Slush took place in Helsinki, Finland from November 30th – 1st December 2016
There are many interesting events aimed at helping startups grow their businesses and finding the right mentors and investors to achieve their business goals. Over the past 12 months we have visited a number of such events, both in Europe and further afield. While some events focus solely on attendance numbers, others are more focused on generating the highest quality interactions as possible.
After our recent visit to Helsinki for Slush we certainly came back with the view that this event aims to deliver the most value possible for startups and attendees in general.
Firstly, we spoke to Andreea Wade, the CEO of a new Irish company, Opening.io. We asked her why she chose to take her startup pitch to Helsinki rather than Lisbon in the cold month of November. Andreea was so inspired by her experience she wrote a whole blog post about it under the title “Slush in Helsinki - the most founder centred event in Europe.‘’ Andrea commented to us..."It’s a non profit event, they really do aim to get you in front of as many investors, corporates or media as possible. I pulled out of the WebSummit and applied for a startup pass at Slush.” Her account of the event describes the whole process of how the event organisers worked to help her get the most out of the event for her startup. You can read the whole article here.
Marianne Vikkula, CEO of Slush
This seemed to be something that was integral to the spirit of the event. To find out more we spoke to the CEO of the event, Marianne Vikkula (pictured above). We asked her if they planned to continue growing the size of the event in the future “Our aim after all is not to be the biggest, we want to be able to bring most relevant people together and meet with each other.” We then asked her how they aim to actually help people at their events (both in Helsinki, and now also in Tokyo and Singapore too). “The core service is our online matchmaking tool. The attending startups can request meetings with attending investors, media and execs. This year we had 200 tables in use with full capacity at most of the times.” The focus is very much on the quality of the interactions for all involved, rather than the quantity of people attending the event.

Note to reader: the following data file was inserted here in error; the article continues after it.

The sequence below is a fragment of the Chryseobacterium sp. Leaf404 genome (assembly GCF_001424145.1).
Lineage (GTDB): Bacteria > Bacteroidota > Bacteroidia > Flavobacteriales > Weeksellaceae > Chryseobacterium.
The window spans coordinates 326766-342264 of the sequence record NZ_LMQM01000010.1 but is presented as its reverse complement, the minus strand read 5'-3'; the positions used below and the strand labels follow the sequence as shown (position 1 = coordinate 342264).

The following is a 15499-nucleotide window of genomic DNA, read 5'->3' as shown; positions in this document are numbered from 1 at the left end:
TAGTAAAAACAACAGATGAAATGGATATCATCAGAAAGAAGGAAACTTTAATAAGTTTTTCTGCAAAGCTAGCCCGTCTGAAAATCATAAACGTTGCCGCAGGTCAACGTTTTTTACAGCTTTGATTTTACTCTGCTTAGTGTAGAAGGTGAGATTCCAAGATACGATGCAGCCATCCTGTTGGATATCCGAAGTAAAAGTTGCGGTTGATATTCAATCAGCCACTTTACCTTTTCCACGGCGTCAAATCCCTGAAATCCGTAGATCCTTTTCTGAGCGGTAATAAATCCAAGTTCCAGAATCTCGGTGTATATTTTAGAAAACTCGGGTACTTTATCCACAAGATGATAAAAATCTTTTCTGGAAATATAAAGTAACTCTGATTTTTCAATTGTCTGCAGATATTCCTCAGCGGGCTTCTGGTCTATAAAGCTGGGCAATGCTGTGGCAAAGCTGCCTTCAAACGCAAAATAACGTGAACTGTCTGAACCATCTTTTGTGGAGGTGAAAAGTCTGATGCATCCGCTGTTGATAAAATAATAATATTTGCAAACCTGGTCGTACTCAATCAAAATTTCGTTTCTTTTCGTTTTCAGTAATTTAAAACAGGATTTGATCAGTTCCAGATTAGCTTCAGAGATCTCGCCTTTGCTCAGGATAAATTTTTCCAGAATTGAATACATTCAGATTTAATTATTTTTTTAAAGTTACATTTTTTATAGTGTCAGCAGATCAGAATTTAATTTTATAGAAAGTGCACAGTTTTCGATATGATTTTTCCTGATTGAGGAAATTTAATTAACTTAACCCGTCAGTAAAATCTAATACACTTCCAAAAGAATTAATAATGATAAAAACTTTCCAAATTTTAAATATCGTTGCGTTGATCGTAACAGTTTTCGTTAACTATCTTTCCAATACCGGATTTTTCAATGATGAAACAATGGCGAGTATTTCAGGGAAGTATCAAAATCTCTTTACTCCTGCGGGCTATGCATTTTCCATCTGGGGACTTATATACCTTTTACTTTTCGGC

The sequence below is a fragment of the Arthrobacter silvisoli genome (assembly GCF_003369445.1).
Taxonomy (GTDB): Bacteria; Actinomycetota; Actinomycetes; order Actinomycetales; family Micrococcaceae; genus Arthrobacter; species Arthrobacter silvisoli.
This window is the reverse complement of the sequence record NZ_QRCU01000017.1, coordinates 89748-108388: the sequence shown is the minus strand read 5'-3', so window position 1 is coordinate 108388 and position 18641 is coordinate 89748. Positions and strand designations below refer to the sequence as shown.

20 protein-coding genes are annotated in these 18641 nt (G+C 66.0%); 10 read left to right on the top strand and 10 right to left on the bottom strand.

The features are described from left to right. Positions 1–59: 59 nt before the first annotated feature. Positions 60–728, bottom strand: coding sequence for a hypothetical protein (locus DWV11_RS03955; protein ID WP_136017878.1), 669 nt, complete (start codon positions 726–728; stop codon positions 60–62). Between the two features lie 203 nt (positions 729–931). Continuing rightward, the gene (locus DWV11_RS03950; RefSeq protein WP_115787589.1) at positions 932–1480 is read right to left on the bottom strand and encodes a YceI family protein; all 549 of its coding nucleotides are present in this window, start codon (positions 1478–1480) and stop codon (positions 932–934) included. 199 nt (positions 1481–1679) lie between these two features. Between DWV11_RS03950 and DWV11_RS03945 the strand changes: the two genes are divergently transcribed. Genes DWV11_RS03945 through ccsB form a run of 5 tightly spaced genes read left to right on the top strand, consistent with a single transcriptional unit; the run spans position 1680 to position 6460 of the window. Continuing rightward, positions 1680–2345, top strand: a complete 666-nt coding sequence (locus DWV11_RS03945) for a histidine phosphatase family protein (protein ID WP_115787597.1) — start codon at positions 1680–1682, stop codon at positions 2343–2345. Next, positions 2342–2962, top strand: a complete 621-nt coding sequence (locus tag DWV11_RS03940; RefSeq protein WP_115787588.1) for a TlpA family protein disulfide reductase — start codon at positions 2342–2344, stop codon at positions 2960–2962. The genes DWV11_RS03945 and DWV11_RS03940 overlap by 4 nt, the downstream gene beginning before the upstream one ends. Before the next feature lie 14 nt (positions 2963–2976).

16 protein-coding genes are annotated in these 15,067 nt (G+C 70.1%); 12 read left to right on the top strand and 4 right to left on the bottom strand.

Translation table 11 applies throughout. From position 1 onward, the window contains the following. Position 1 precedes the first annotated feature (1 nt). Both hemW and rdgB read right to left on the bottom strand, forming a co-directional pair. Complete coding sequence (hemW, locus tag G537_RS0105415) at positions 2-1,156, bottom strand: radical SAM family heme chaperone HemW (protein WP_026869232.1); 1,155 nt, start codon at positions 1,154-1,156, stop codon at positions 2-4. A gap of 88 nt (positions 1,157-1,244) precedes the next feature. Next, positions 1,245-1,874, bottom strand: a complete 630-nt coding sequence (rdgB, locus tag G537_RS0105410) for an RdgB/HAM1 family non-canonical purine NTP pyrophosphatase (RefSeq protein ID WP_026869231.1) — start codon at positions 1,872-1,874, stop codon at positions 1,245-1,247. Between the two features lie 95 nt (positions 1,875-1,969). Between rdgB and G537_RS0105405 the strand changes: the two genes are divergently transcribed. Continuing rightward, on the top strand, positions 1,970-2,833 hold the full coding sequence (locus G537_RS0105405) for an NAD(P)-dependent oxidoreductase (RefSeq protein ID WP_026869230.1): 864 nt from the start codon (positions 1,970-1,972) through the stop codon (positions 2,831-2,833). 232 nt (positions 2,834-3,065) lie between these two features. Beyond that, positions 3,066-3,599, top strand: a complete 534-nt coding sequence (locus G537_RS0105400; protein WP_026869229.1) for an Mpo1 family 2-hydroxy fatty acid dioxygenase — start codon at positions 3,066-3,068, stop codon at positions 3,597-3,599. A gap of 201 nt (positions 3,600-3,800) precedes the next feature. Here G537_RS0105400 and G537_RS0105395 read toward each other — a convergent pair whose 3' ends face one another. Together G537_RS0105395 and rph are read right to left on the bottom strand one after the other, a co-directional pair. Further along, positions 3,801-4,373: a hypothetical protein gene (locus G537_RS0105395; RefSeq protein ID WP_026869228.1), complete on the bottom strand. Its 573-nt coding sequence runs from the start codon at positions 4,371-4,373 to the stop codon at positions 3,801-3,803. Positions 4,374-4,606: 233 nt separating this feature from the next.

Serial entrepreneur, investor, and Slush committee board member, Timo Ahopelto
We then spoke with Timo Ahopelto, a serial entrepreneur, investor, and now also Slush committee board member, to ask him what tips he would give to startups looking to become successful companies. He explained you need to have “your own vision and action plan, and sticking to it in your own company versus too much listening to outsiders, everyone of course needs advisors and coaching, but ultimately the founder needs to call the shots. Good founders always know what is best for the company.” The great thing about Ahopelto, and a number of other Finnish successful entrepreneurs is their interest in remaining engaged with, and supporting the next generation coming through. We met many other Finnish entrepreneurs, who can have easily retired and never worked again, but were instead looking to mentor and help others to develop their ideas.
Pekka Viljakainen, Founder of Skolkovo Foundation
Next we then spoke to Pekka Viljakainen, who after a serious life threatening incident, decided to use the rest of his time, energy and resources to only work on projects he felt were worthwhile, and people who weren’t a##e#oles (you can see his choice of words here). Despite rapid technological advances across the world in all of our lives, Pekka is emphatic that startups realise the importance of finding the right people for your company. “It is very important to work with the right people, and how you select them is important. Twenty years ago people used the mushroom leader approach, ie keep them in the dark and throw shit on them. This approach will no longer work”.
Overall, attending Slush was refreshingly honest, informative and helpful. The event organisers pride themselves on the fact that there are no VIP areas, or select, invitation-only private events. Investors and mentors are specifically there to talk to, and advise startups, rather than being rare and elusive beasts. There are many ways to try and find the right people to help you grow your business, and one November, Helsinki might just be worth checking out for your startup too.